Iraq News

Syrians express alarm over coronavirus spread

By Waleed Abu al-Khair in Cairo

A bus in Deir Ezzor city transports Iraqis and Iranians into Syria. [Photo courtesy of Euphrates Post]

A bus in Deir Ezzor city transports Iraqis and Iranians into Syria. [Photo courtesy of Euphrates Post]

Residents of areas of Syria's Deir Ezzor controlled by militias affiliated with Iran's Islamic Revolutionary Guard Corps (IRGC) have expressed alarm over the anticipated spread of the novel coronavirus (COVID-19), a local activist said.

Though Syria has not yet confirmed any coronavirus cases, a number of sources report that the virus, which has already reached most parts of the world, is spreading in Syria.

Residents of the eastern province, which borders Iraq, fear that Iran-backed militias will spread the virus in Syria, said Deir Ezzor activist Jamil al-Abed.

Militiamen travel freely between Iran, Iraq and Syria via various crossings they control, without being subjected to medical tests, he told Diyaruna, sparking fears that the coronavirus will cross the border with them.

A street in Deir Ezzor is virtually empty, as fears grow about the spread of the novel coronavirus. [Photo courtesy of Euphrates Post]

A street in Deir Ezzor is virtually empty, as fears grow about the spread of the novel coronavirus. [Photo courtesy of Euphrates Post]

UN special rapporteur on human rights in Iran Javaid Rehman on Tuesday (March 10th) said Iran's response to the deadly outbreak -- one of the largest outside China, where the disease originated -- has been "too little, too late".

Iran on Friday announced that another 85 people had died of the virus -- its highest single-day toll -- bringing the overall number of deaths in the Islamic Republic to 514, out of 11,364 infections.

In Deir Ezzor, al-Abed said, it has become clear that civilians do not wish to come into contact with or interact with elements of Iran-aligned militias.

In addition to expressing concern that militiamen will spread the virus in Syria, he said, residents have noted that official reports regarding the spread of the virus in Syria are deliberately vague.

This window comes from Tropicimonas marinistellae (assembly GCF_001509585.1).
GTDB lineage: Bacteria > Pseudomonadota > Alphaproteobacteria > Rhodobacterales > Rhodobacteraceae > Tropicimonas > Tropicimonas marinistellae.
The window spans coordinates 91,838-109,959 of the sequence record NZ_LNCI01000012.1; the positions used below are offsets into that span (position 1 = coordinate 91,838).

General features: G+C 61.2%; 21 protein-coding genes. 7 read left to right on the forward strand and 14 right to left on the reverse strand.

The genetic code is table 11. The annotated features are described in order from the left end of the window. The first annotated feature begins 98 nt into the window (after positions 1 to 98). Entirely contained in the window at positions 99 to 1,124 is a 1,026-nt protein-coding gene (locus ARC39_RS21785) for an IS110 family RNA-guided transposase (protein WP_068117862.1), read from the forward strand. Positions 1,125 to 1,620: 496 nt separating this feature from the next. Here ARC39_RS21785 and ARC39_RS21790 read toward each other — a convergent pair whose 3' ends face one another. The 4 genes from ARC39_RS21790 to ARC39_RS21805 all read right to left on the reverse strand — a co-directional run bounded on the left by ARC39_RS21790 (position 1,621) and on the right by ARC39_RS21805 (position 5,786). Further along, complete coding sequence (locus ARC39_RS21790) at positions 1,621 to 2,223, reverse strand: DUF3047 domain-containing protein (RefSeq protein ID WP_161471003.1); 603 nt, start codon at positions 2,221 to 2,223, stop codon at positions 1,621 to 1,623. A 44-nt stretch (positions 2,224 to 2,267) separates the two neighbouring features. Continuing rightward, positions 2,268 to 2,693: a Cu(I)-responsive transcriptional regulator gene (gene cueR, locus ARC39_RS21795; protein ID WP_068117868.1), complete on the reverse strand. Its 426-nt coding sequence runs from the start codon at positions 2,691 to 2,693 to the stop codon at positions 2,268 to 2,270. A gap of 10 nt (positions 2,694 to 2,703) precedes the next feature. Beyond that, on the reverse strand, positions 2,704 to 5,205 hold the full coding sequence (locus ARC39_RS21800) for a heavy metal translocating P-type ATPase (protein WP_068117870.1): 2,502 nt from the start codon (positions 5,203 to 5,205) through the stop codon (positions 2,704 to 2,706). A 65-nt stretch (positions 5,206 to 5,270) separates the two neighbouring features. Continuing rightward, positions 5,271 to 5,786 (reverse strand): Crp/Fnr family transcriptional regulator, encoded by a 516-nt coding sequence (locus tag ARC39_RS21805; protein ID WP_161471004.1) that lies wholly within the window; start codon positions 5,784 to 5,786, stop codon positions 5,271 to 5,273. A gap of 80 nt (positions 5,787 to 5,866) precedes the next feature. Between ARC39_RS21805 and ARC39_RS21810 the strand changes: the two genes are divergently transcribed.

There are concerns that the regime is withholding or concealing information about the spread of the virus, he said, as well as failing to take preventive or protective action to prevent it from gaining a foothold in Syria.

Border control concerns

Stringent controls are being applied on the Iraqi side of the Albu Kamal border crossing on civilians and commercial activity, al-Abed said, noting that the border has been closed for periods of time as a preventive measure.

But at the crossing controlled by the IRGC, traffic is continuing as usual, he said, and there is no medical monitoring taking place.

Concerns have grown in Syria, he said, following media reports in which the director of al-Mujtahid hospital in Damascus stated that the facility had seen coronavirus infections.

He was later pressured to appear on state television and deny the existence of any such cases, according to local media reports.

Syrian authorities have taken precautionary measures in the border areas with Jordan and Iraq, al-Abed noted, but have not taken any action in relation to air travel to and from Iran or the illegal land crossings.

This shows disregard for the lives of civilians in militia-controlled areas, at a time when all countries are taking precautionary measures, he said.

Al-Abed accused the Syrian regime of handling the crisis in the same way it has been handled by the Iranian authorities, which led the virus spreading widely in all parts of that country.

Preventing an Idlib outbreak

Meanwhile, aid agencies are moving to prevent a coronavirus outbreak in Idlib province, where devastated health infrastructure and massive displacement make containment a nearly impossible task, AFP reported.

World Health Organisation (WHO) spokesman Hedinn Halldorsson on Sunday warned that Syria's "fragile health systems may not have the capacity to detect and respond" to an epidemic.

The risk of an outbreak is especially high and most alarming in Syria's north-west, where close to one million people have been displaced since December by a Russian-backed regime offensive.

Overcrowded settlements are teeming with fresh arrivals, and many are still sleeping rough in what has been bitter cold.

Medical facilities have been targeted during the latest bombing campaign, further reducing the capacity of a health system ravaged by years of conflict.

A Russian-Turkish ceasefire deal went into effect Friday, bringing relative calm to Idlib for the first time in months.

But many fear the fighting will eventually resume, in a further challenge to efforts to prevent a COVID-19 outbreak.

Misty Buswell of the International Rescue Committee (IRC) said the situation in Idlib was "especially ripe for a spread" of the virus.

"An outbreak would be devastating for thousands whose health status is already compromised due to lack of sufficient food, clean water and exposure to cold weather," she said.

Buswell said the IRC was focusing on preventing the illness arriving, but would work with "local health actors" to respond to any outbreak.

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